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 guaranteeing insert order returned, without order?
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Wanderer
Flowing Fount of Yak Knowledge

United Kingdom
1167 Posts

Posted - 05/12/2004 :  09:53:46  Show Profile
Hi all,

Feel kinda silly asking this, but I am trying to find a definitive answer, and didn't get it in BOL.

Given a newly created table, with no indexes.
Insert a host of records (lets say 1 million) in a very specific order.
Select * from the table.

Is the select going to be in the same order as the rows were inserted?

I am sure I read that there is no guarantee that rows will be returned in the same order they were inserted, and that you must use Order by to ensure data is sorted the way you want it.

We have guys building this temp table, then selecting from it, and they would like to avoid indexing the table, since they say they will read all the rows when they read, and they want to avoid the overhead of the index on the insert.

My gut says to cluster the table on their "sort criteria" ...

Comments ?

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Chaos, Disorder and Panic ... my work is done here!

jsmith8858
Dr. Cross Join

USA
7423 Posts

Posted - 05/12/2004 :  09:57:40  Show Profile  Visit jsmith8858's Homepage
quote:

Is the select going to be in the same order as the rows were inserted?



No ... the order is never guaranteed unless you use an ORDER BY clause. now, you might select from the table 1000 times with no ORDER BY and it might always come back ordered just as you like, but it still is not guaranteed and SQL Server is under no obligation to always have that same behavior. A patch, bug fix, new version, daylight saving time, mild weather, a Red Sox losing streak, or some other detail may completely change this at some random time.

- Jeff
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Wanderer
Flowing Fount of Yak Knowledge

United Kingdom
1167 Posts

Posted - 05/12/2004 :  10:13:21  Show Profile
Hi Jeff,

That was what I thought
quote:
I am sure I read that there is no guarantee that rows will be returned in the same order they were inserted, and that you must use Order by to ensure data is sorted the way you want it.



Has anyone got a link to a formal, like an MS article or a book, that states this ? Maybe even explains it ?

Thanks

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Chaos, Disorder and Panic ... my work is done here!

Edited by - Wanderer on 05/12/2004 10:15:52
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Page47
Flowing Fount of Yak Knowledge

USA
2878 Posts

Posted - 05/12/2004 :  11:12:34  Show Profile
Search for "Merry-Go-Round Scan".
Or have a look at pages 99 and 100 in "Inside Microsoft SQL Server 2000".

quote:

SQL Server 2000 Enterprise Edition dynamically adjusts the maximum number of read ahead pages based on the amount of memory present. For all other editions of SQL Server 2000 the value is fixed. Another advance in SQL Server 2000 Enterprise Edition is commonly called merry-go-round scan, which allows multiple tasks to share full table scans. If the execution plan of an SQL statement calls for a scan of the data pages in a table, and if the relational database engine detects that the table is already being scanned for another execution plan, the database engine joins the second scan to the first at the current location of the second scan. The database engine reads each page once and passes the rows from each page to both execution plans. This continues until the end of the table is reached. At that point, the first execution plan has the complete results of a scan, but the second execution plan must still retrieve the data pages that occur before the point at which it joined the in-progress scan. The scan for second execution plan then wraps back to the first data page of the table and scans forward to the point at which it joined the first scan. Any number of scans can be combined in this way; the database engine will keep looping through the data pages until it has completed all the scans.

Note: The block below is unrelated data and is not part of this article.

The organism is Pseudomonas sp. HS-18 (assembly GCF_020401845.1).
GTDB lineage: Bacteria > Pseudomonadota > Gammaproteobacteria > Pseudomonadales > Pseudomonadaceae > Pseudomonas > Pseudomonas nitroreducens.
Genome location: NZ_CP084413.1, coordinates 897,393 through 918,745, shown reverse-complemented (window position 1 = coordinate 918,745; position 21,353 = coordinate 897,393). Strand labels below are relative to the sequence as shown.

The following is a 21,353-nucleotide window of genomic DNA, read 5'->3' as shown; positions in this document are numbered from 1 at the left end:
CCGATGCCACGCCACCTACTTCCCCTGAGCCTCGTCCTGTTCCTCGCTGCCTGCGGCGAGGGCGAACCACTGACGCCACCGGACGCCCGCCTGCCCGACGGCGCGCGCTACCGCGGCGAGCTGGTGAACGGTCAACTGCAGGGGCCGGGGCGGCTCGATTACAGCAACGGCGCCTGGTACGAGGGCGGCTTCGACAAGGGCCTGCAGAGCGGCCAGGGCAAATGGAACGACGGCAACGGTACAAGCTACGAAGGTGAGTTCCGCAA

-http://www.microsoft.com/technet/prodtechnol/sql/2000/maintain/rdbmspft.mspx


Jay White
{0}
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X002548
Not Just a Number

15586 Posts

Posted - 05/12/2004 :  12:34:28  Show Profile
quote:
Originally posted by jsmith8858

a Red Sox losing streak




See, some things are guaranteed ....





Brett

8-)

Edited by - X002548 on 05/12/2004 12:35:00
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Wanderer
Flowing Fount of Yak Knowledge

United Kingdom
1167 Posts

Posted - 05/13/2004 :  06:27:06  Show Profile
Thanx Guys - this looks great. I've managed to convince the developer to order by. Now to prove that he needs the index :-)

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Chaos, Disorder and Panic ... my work is done here!
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ravilobo
Flowing Fount of Yak Knowledge

India
1184 Posts

Posted - 05/13/2004 :  11:47:24  Show Profile
quote:
Originally posted by Wanderer


We have guys building this temp table, then selecting from it, and they would like to avoid indexing the table, since they say they will read all the rows when they read, and they want to avoid the overhead of the index on the insert.

My gut says to cluster the table on their "sort criteria" ...

Comments ?




If it is 1 million rows and a range search go for a CLUSTERED index.
You can drop and recreate the index before and after importing the data. Since it is a single table you can also think of using BCP. BCP is much faster than rest of the options.


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I think, therefore I am
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